The present invention relates to novel substituted triaryl phosphites, their use as stabilisers and costabilisers to counter thermo-oxidative and light-induced degradation of organic material and to the organic material stabilised with these phosphites.

The esters of phosphorous acid are important for the stabilisation of organic material and have been widely described in the literature. Thus, for example, it is known from German Offenlegungsschrift No. 2,606,358 to use symmetrical alkylated triaryl phosphites in polyolefins.

Novel triaryl phosphites have now been found which better satisfy the high demands which have to be met by a stabiliser than do known compounds. The novel substances are distinguished, in particular, by the fact that they possess a combination of very diverse valuable properties, such as high storage stability, stability to hydrolysis, stability to extraction and a stabilising action coupled with excellent coloristic properties, low volatility and good compatibility and emulsifiability. The compounds according to the invention have the general formula I ##STR2## in which R1 is an α-branched alkyl group having 3-12 C atoms, cyclohexyl, phenyl or α,α-dimethylbenzyl and R2 is methyl, isopropyl, tert.-butyl, tert.-pentyl, 1,1,3,3-tetramethylbutyl, nonyl, 1,1,3,3,5,5-hexamethylhexyl or α,α-dimethylbenzyl, only one of R1 and R2 being 1,1,3,3-tetramethylbutyl and at least one of R1 and R2 possessing at least 8 C atoms, and R3 is hydrogen or methyl, or R3 together with R2 is 1,1,3,3-tetramethyl-1,3-propylene.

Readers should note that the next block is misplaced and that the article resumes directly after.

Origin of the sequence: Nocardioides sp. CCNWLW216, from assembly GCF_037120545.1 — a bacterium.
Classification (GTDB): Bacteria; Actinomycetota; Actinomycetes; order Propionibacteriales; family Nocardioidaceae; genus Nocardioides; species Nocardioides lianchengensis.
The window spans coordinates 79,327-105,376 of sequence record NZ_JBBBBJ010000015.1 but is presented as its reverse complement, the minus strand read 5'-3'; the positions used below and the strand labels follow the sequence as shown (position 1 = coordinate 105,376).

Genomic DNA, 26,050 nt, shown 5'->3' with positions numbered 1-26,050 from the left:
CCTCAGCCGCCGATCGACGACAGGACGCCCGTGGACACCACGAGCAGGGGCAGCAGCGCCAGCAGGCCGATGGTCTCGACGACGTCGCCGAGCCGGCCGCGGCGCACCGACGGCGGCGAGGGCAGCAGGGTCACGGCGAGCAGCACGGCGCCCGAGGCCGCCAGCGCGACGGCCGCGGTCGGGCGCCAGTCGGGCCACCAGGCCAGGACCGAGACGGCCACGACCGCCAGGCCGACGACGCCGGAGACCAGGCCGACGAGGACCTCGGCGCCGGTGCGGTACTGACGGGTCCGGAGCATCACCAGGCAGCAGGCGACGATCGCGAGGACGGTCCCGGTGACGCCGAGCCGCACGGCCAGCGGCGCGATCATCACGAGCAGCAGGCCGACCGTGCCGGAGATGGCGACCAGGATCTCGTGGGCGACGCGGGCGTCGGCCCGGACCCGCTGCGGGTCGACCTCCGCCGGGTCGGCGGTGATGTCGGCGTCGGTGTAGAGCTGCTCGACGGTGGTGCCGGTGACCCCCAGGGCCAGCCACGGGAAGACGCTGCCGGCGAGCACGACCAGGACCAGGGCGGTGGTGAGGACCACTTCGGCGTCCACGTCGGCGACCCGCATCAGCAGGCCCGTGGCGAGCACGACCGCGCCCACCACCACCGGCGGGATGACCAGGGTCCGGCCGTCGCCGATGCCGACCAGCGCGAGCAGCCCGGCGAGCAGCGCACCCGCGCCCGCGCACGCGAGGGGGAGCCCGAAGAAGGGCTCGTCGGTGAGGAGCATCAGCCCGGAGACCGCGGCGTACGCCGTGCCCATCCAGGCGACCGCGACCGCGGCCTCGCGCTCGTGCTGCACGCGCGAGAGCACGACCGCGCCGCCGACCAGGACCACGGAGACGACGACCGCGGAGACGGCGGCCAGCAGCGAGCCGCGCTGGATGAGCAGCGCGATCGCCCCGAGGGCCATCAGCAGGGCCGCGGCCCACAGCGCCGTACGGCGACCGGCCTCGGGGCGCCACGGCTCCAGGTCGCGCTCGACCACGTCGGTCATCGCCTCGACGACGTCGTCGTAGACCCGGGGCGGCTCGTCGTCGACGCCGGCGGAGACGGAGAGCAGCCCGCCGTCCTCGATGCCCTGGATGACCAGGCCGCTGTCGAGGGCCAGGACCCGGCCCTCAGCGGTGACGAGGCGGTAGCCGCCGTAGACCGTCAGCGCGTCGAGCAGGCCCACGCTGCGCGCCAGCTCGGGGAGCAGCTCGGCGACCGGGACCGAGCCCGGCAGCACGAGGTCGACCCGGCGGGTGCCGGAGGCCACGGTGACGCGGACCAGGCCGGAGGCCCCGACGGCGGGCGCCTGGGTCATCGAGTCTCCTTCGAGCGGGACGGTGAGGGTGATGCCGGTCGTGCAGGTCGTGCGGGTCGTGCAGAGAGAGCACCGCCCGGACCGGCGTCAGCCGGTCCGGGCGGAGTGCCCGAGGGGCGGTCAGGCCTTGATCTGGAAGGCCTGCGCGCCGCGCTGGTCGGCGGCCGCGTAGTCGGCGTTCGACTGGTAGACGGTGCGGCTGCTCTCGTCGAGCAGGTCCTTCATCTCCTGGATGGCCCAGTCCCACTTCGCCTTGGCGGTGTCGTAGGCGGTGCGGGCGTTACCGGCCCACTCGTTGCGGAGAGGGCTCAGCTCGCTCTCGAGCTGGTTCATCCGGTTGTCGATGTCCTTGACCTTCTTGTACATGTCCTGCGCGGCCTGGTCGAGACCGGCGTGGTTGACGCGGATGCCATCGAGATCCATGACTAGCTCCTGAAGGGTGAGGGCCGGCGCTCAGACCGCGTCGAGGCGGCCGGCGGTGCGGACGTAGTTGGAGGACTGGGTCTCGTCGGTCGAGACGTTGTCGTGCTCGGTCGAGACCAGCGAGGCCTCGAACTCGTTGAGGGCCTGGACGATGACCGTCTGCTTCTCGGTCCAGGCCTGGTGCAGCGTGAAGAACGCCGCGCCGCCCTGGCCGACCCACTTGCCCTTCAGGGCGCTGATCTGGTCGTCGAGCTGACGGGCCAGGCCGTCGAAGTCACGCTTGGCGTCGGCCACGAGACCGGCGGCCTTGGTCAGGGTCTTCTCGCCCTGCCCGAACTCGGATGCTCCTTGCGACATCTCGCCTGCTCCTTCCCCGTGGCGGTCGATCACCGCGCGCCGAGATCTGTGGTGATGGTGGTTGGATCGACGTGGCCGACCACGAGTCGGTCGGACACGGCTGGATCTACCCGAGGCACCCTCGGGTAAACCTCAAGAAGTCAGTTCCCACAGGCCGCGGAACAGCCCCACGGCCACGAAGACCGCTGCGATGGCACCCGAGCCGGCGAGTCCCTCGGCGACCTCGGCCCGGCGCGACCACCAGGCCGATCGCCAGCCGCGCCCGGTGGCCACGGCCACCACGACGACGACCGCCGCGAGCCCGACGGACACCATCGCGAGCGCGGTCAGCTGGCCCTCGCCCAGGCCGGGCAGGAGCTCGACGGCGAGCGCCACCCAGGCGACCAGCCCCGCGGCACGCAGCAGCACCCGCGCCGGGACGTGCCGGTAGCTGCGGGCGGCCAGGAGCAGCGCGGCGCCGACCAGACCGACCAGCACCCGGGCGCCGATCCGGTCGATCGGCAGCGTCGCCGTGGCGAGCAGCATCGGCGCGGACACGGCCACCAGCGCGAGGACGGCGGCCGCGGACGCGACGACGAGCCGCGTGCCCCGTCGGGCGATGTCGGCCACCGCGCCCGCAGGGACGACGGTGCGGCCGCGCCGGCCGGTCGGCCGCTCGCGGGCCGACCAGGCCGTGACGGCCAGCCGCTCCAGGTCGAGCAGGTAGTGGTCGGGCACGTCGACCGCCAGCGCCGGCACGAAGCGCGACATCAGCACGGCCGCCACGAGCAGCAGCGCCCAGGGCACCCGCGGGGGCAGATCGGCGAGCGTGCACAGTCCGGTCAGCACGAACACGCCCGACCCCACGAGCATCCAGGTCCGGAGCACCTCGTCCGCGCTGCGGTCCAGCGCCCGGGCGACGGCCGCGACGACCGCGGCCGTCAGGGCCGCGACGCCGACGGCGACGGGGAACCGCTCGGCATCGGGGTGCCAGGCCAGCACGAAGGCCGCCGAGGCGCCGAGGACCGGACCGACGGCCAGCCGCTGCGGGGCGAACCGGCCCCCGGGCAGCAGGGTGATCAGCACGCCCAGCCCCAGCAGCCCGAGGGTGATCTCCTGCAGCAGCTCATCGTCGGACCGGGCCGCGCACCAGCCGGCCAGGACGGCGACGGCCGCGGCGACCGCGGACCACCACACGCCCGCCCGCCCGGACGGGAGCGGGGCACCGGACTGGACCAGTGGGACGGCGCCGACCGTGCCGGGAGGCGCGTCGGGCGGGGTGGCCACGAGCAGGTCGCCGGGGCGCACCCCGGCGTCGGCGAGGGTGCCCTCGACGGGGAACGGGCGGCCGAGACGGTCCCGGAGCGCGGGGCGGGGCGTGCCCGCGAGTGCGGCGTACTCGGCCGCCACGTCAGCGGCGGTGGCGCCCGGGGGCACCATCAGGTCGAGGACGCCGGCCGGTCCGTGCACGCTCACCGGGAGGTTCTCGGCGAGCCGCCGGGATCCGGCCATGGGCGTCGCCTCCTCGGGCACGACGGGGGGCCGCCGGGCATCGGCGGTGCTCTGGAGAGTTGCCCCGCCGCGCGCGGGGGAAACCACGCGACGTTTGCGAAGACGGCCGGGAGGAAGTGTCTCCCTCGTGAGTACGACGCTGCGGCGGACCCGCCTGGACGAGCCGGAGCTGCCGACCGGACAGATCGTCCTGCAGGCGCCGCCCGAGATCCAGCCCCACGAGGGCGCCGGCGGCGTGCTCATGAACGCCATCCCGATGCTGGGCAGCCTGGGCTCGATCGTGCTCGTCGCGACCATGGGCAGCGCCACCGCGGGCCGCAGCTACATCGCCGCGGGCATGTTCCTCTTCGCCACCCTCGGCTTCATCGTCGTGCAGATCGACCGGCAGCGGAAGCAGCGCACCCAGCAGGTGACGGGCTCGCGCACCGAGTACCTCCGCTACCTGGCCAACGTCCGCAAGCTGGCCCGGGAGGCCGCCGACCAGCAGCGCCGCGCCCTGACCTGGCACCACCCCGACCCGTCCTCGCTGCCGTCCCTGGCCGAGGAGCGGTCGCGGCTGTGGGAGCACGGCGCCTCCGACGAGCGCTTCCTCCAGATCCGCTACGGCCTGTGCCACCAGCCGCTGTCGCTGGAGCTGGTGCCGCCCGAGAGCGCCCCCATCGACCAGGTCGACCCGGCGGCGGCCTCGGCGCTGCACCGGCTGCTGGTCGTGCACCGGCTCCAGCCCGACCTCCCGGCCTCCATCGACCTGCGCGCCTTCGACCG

As an α-branched alkyl group having 3-12 C atoms, R1 is, for example, isopropyl, sec.-butyl, tert.-butyl, 1-methylbutyl, tert.-pentyl, 1,1-dimethylbutyl, 1,1,3,3-tetramethylbutyl, 1-ethylheptyl, 1-methyloctyl, 1,1-dimethylheptyl, 1-methylnonyl or 1,1,3,3,5,5-hexamethylhexyl. Tert.-alkyl groups, such as tert.-butyl, tert.-pentyl, 1,1,3,3-tetramethylbutyl or 1,1,3,3,5,5-hexamethylhexyl, are preferred as R1.

Preferred compounds of the formula I are those in which R1 is an α-branched alkyl group having 3-12 C atoms or α,α-dimethylbenzyl and R2 is methyl, isopropyl, tert.-butyl, tert.-pentyl, 1,1,3,3-tetramethylbutyl, nonyl, 1,1,3,3,5,5-hexamethylhexyl or α,α-dimethylbenzyl, only one of R1 and R2 being 1,1,3,3-tetramethylbutyl and at least one of R1 and R2 possessing at least 8 C atoms, and R3 is hydrogen.